President Trump on December 20, 2019, signed into law H.R. 1865 (“The Further Consolidated Appropriations Act, 2020” (Pub. L. No. 116-94))—a government funding bill that includes significant provisions affecting both taxable and tax-exempt healthcare organizations, individuals, and employers.
The discussion below provides information and observations regarding the implications of selected provisions that may be of interest to the healthcare industry.
H.R. 1865 is one of two appropriations bills enacted on December 20, 2019, that fund the government for the 2020 fiscal year. Prior to enactment of the bills, the government was operating at fiscal year (FY) 2019 funding levels under a continuing resolution that was scheduled to expire on December 20, 2019. Enactment of these bills prevented a government shutdown.
H.R.1865 contains a number of extensions of expiring tax provisions as well as changes to retirement savings and pension provisions. Another significant aspect of the legislation is its healthcare-related tax provisions, of interest to individuals, healthcare organizations, as well as employers offering health insurance plans. These provisions include:
Each of these provisions is discussed in greater detail below. For a printable version of this report: KPMG report: Highlights of tax law changes for healthcare industry [PDF 226 KB]
The annual fee on health insurance providers is repealed, but not until calendar years beginning after December 31, 2020. The annual health insurer fee was suspended for the 2017 and 2019 fee years, so health insurers were not required to pay the fee in those two years. The fee remains in effect for 2020. Therefore, health insurers subject to the fee are required to file IRS Form 8963 in April 2020 for the 2019 data year and pay the fee by September 30, 2020.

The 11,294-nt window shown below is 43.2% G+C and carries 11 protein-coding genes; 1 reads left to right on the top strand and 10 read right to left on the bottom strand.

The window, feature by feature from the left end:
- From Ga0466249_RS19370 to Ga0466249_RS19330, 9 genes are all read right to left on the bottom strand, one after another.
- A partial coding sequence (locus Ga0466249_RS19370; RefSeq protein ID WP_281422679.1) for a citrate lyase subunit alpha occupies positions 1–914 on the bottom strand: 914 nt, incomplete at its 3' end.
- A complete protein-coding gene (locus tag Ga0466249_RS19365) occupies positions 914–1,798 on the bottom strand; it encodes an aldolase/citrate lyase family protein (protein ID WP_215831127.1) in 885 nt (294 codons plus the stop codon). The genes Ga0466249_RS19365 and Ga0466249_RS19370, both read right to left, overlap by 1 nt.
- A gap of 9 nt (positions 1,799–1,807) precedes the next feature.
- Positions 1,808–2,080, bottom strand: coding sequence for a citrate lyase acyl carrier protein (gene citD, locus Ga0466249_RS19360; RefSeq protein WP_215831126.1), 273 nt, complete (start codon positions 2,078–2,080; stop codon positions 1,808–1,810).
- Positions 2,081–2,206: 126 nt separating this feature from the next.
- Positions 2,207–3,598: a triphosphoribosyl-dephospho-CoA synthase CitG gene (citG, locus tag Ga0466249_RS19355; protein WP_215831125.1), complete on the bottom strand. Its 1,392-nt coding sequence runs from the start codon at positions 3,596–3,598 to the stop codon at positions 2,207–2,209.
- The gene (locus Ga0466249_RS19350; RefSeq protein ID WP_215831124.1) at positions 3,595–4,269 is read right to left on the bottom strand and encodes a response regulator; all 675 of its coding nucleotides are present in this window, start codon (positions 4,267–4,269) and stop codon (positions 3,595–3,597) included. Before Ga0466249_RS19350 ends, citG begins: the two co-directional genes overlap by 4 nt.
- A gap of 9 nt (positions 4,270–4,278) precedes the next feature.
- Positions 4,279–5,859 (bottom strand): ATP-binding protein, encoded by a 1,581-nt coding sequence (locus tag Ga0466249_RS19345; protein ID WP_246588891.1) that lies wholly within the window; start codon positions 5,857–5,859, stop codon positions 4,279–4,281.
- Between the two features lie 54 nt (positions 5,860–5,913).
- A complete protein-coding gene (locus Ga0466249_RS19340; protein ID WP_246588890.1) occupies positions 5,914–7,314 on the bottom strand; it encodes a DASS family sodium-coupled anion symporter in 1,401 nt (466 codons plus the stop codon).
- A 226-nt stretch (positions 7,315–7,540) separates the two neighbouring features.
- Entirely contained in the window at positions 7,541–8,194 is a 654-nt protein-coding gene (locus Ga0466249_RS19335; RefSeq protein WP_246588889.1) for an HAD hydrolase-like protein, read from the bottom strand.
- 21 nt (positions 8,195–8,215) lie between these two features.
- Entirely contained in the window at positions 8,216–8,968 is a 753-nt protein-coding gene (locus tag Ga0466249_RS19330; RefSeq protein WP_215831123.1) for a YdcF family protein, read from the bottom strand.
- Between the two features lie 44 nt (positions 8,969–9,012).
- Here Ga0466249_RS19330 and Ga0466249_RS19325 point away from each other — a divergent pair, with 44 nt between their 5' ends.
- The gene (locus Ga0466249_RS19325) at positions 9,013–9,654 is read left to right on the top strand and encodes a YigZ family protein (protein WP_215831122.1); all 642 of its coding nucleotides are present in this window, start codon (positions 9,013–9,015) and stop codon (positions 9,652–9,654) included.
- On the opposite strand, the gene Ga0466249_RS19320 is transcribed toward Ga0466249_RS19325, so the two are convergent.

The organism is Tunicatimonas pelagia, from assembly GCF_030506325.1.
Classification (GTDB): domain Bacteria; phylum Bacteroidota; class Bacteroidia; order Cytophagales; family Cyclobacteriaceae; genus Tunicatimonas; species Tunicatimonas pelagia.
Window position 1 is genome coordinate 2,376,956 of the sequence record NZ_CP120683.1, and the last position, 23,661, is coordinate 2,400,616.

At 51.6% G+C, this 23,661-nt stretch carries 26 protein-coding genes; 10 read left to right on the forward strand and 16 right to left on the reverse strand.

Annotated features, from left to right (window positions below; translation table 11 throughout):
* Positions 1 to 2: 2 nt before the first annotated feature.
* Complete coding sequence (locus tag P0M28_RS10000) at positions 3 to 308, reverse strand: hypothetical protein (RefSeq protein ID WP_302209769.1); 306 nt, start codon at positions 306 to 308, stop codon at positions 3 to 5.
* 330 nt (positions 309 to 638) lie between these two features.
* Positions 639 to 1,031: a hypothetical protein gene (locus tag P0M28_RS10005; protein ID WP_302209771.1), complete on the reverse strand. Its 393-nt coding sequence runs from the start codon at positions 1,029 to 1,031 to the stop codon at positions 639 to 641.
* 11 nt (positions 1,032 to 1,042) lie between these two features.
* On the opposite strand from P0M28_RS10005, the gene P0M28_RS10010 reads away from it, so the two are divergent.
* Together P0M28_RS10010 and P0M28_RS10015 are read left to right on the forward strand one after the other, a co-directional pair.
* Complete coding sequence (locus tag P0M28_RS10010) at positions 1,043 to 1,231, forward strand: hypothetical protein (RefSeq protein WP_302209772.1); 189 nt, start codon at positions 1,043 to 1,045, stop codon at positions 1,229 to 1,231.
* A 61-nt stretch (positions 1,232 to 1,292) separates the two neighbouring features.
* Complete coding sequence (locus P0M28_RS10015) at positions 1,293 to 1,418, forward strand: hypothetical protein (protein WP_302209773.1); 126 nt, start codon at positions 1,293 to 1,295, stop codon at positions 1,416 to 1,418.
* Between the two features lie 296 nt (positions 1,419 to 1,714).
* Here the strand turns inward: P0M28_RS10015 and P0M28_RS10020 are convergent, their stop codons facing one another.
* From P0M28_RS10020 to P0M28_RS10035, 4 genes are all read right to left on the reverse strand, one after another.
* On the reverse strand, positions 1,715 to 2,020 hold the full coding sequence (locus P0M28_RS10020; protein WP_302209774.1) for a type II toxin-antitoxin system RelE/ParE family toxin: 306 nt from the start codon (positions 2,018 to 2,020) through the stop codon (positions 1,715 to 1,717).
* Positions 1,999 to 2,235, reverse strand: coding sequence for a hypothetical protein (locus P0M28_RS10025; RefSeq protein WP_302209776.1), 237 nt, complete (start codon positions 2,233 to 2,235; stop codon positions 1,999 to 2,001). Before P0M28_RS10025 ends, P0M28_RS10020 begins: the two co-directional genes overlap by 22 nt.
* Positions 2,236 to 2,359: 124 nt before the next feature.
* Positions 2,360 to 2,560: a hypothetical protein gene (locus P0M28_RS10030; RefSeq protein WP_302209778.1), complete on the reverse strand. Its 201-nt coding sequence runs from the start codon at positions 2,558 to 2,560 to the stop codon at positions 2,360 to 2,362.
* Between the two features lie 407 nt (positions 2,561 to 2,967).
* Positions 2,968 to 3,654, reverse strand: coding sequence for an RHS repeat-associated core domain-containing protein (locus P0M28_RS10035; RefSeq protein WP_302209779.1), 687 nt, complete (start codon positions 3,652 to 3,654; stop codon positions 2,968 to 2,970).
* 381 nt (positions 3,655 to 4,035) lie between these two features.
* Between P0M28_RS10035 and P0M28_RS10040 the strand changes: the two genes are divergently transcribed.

The 40% tax on high-cost employer-sponsored health plans (the so-called “Cadillac” tax) under section 4980I is repealed for tax years beginning after December 31, 2019. When enacted, this excise tax was designed to apply to “expensive” health coverage and related expenses paid for by employers for such healthcare coverage. Originally scheduled to take effect in 2018, the implementation of the tax had been delayed twice and was scheduled to apply beginning in 2022 but is not permanently repealed.
The medical device excise tax under section 4191 is repealed under the new law for sales after December 31, 2019. By way of background, the medical device excise tax was in effect from 2013 through 2015 but had been suspended under a moratorium for the last four years.
Repeal of this tax has been welcomed by the medical device manufacturers that had been advocating for the tax’s repeal since its enactment.
The new law extends the healthcare inflation-adjusted excise taxes imposed by sections 4375 and 4376 (commonly referred to as the “PCORI fee”) on health insurance policies and self-insured health plans through 2029. These taxes were originally scheduled to expire for policy years and plan years ending after September 30, 2019. Further, the law includes authorization through 2029 of the transfer of funds raised through these fees to the Patient-Centered Outcomes Research Trust Fund and authorization for certain expenditures from the fund.
Affected health insurers and plan sponsors of self-insured health plans need to file a second quarter federal excise tax return (IRS Form 720) and pay the fee in 2020.